Histogram and probability density (blue bars and trend) of zircon He ages from 86 in-situ clinker in the Powder River Basin. Also shown are δ18O of benthic foraminifera (Lisiecki and Raymo, 2005) and orbital eccentricity (Berger and Loutre, 1991) from 1.2 Ma to present. Clinker ages are clustered in peaks corresponding to the last three interglacials, two of which correspond to periods of high eccentricity (and maximum precessional variation in solar insolation).

Detrital Clinker and Pliocene-Pleistocene Glaciation

In the northwestern Powder River Basin, a strath terrace forms a broad mesa ~300 m above surrounding fluvial channels and ~360 m above the nearby Yellowstone River (Fig. 1). This terrace and similar ones to the west were carved into Paleocene sandstone of the Fort Union Formation and are capped by ~2- to 20-m-thick alluvium containing detrital clinker clasts, as well as diverse lithologies, including volcanics likely derived from ranges hundreds of kilometers to the west (Colton et al., 1996). Detrital zircons in the alluvium matrix and underlying Paleocene sandstone show distinct U/Pb age spectra. Both contain 75–80 Ma zircons probably from the Idaho batholith and related rocks to the northwest. However, whereas the Paleocene sandstone shows a dominant 1.8 Ga peak, the young alluvium is distinguished by a very large Archean peak, likely from nearby Laramide ranges, as well as a significant 40–50 Ma peak, likely derived from Absarokan volcanics to the west (Table S3; Fig. S1 [see footnote 1]). Zircon Pb-He double-dating of zircons from the younger alluvium also shows that grains younger than ca. 85 Ma have indistinguishable crystallization and cooling ages, likely from volcanics or hypabyssal intrusions to the west (Fig. S1; Table S4 [see footnote 1]).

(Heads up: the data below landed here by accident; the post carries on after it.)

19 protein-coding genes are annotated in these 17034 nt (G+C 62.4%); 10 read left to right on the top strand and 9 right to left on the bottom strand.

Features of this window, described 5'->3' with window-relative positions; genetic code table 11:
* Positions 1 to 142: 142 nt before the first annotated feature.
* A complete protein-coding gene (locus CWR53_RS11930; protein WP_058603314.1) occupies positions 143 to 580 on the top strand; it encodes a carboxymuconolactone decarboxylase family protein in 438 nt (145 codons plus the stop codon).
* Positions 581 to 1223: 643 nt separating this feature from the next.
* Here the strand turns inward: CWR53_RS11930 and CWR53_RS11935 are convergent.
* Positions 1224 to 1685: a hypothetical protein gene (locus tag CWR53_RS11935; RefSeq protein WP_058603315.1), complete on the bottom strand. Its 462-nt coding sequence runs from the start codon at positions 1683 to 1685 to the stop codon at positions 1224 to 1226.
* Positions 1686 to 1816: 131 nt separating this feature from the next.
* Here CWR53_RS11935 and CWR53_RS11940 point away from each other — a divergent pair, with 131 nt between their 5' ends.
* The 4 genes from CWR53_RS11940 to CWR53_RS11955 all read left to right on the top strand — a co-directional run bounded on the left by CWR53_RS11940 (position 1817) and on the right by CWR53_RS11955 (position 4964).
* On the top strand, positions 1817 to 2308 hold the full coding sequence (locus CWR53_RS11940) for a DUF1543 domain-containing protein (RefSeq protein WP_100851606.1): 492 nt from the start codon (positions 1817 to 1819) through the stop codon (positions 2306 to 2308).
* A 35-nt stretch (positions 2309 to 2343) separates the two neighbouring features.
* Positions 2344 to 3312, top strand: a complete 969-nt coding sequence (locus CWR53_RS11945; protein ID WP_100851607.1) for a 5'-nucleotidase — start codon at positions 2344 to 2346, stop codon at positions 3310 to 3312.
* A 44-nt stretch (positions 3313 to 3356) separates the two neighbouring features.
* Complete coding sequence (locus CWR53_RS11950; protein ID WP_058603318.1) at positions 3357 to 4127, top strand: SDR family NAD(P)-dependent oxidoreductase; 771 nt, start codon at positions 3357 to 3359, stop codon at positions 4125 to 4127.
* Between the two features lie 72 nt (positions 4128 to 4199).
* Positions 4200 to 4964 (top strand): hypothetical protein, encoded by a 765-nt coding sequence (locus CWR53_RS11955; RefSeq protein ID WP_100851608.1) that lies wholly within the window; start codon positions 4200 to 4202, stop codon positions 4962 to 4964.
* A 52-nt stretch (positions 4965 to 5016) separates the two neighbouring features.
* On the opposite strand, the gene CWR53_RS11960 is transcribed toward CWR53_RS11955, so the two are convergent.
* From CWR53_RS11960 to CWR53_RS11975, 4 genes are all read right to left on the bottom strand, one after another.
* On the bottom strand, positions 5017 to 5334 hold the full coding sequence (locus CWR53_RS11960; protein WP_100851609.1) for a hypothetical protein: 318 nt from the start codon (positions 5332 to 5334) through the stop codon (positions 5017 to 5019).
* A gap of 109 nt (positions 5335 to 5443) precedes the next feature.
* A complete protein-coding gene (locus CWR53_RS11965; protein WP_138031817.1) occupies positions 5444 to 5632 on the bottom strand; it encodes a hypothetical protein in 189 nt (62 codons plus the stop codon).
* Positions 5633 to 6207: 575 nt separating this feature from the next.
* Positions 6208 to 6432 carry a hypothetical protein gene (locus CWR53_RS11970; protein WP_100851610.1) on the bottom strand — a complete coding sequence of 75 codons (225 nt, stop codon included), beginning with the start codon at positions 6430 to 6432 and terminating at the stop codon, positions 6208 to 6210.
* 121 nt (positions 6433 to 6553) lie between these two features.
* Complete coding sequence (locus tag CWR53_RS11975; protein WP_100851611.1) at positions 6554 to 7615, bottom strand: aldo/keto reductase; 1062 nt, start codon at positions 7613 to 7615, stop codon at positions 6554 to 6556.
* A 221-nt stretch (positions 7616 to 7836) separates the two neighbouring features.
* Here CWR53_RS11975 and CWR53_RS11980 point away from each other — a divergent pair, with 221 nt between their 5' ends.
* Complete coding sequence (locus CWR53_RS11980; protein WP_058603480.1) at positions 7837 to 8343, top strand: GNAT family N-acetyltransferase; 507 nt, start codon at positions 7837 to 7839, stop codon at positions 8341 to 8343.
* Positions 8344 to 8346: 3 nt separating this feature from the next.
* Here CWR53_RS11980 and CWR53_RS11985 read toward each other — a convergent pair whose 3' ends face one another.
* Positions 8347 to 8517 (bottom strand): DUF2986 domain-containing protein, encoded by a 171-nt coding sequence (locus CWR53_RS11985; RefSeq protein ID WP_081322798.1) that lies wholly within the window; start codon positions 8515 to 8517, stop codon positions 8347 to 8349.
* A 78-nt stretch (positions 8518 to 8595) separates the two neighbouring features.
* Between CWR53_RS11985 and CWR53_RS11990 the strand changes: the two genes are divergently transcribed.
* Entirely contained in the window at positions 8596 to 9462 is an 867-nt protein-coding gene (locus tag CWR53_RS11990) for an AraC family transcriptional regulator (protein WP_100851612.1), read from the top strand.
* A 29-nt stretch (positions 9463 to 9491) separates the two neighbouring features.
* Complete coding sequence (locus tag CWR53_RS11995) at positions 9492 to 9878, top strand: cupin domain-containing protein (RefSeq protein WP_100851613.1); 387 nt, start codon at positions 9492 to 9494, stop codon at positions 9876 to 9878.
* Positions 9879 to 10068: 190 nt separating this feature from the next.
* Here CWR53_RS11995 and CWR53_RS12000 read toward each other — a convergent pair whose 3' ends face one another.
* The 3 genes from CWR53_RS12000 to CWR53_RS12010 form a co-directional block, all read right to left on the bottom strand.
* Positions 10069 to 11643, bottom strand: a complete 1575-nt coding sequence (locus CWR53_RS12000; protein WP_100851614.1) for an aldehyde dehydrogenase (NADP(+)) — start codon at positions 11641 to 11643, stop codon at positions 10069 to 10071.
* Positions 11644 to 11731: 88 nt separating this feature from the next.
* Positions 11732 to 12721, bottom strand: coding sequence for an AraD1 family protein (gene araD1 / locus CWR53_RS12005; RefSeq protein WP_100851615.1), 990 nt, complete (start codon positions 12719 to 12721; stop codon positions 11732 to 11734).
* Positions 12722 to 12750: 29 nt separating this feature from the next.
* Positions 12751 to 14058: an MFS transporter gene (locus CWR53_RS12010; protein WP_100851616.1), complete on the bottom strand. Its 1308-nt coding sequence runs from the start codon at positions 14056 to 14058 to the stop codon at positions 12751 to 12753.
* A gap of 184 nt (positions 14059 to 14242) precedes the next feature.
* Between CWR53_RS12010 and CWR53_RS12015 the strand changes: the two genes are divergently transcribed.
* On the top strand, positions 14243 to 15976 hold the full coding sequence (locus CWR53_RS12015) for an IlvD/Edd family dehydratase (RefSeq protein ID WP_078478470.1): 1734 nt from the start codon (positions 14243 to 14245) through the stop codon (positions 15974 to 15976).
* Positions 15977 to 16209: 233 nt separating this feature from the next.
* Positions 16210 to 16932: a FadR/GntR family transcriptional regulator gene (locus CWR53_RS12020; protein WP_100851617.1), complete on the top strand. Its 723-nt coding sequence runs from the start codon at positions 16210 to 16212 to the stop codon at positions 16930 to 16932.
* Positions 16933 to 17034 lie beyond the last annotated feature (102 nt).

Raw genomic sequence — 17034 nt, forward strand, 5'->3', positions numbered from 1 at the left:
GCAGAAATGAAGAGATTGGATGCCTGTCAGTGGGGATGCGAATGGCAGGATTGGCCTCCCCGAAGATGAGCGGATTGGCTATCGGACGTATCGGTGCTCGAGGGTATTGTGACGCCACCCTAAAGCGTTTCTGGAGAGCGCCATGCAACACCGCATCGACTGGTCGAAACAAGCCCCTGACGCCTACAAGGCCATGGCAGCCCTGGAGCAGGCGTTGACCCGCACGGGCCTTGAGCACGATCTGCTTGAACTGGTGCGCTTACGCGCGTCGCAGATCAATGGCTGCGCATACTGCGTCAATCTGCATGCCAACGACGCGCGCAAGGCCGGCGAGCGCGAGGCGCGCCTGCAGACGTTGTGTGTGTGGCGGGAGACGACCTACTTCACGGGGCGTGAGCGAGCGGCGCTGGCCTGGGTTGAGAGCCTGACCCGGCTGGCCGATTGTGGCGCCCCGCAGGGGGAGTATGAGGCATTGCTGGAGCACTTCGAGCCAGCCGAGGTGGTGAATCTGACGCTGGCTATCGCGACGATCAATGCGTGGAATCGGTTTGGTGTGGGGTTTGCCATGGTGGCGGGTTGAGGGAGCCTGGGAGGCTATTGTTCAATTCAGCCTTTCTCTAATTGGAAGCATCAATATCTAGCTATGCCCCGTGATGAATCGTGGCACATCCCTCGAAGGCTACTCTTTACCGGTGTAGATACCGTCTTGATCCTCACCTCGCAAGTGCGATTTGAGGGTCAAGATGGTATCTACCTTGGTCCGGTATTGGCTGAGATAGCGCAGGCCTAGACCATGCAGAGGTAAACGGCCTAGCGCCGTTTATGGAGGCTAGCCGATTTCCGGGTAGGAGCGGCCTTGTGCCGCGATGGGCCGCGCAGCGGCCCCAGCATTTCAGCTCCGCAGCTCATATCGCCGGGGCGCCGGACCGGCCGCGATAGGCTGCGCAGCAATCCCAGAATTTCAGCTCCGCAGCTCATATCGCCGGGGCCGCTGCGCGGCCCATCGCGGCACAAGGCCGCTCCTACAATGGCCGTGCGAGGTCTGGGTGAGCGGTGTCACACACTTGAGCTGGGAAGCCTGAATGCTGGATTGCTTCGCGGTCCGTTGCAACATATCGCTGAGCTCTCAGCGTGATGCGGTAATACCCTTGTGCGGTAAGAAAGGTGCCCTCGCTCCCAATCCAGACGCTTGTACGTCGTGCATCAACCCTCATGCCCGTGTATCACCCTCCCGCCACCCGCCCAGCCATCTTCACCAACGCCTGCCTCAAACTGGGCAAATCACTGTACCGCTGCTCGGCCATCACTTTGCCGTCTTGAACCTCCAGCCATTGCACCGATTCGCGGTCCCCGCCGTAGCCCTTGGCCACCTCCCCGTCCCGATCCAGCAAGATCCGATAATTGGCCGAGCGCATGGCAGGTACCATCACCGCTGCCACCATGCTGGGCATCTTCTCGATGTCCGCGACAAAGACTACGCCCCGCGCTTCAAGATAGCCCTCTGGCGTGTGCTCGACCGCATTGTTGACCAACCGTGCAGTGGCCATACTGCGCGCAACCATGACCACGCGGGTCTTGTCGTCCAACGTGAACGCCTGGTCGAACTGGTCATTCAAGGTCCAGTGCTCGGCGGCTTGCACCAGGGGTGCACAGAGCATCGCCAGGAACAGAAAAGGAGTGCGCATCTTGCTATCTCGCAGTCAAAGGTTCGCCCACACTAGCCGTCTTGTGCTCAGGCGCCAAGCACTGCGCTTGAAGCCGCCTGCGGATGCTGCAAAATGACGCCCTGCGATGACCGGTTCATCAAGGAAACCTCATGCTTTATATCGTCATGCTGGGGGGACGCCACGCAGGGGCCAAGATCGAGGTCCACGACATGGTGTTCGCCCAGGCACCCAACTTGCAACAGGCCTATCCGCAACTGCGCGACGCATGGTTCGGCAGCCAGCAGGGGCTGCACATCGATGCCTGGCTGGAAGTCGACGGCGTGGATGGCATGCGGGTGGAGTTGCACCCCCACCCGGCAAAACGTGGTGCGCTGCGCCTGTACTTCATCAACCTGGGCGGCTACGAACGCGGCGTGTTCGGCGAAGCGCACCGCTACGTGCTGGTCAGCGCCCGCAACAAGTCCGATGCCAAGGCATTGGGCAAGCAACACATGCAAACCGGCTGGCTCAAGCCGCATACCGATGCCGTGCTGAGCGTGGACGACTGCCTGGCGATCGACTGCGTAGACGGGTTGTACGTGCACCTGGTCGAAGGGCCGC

Detrital clinker in the strath-terrace alluvium yields zircon He dates ranging from 2.6 to 5.5 Ma (Table S2 [see footnote 1]). The oldest dates come from two clasts with a large date range (2.9–4.8 Ma and 4.7–5.5 Ma), consistent with partial resetting during clinker formation. The largest peak in this distribution, however, is 2.6–2.8 Ma, and two grains from one clast have indistinguishable ages of 2.65 ± 0.27 and 2.63 ± 0.19 Ma. Given that most in-place clinker in the Powder River Basin today is younger than ca. 200 ka, and assuming a similar source-to-alluvium lag time for the clinker in this deposit, we suggest that 2.6 ± 0.2 Ma is a reasonable estimate for the alluvium and strath terrace.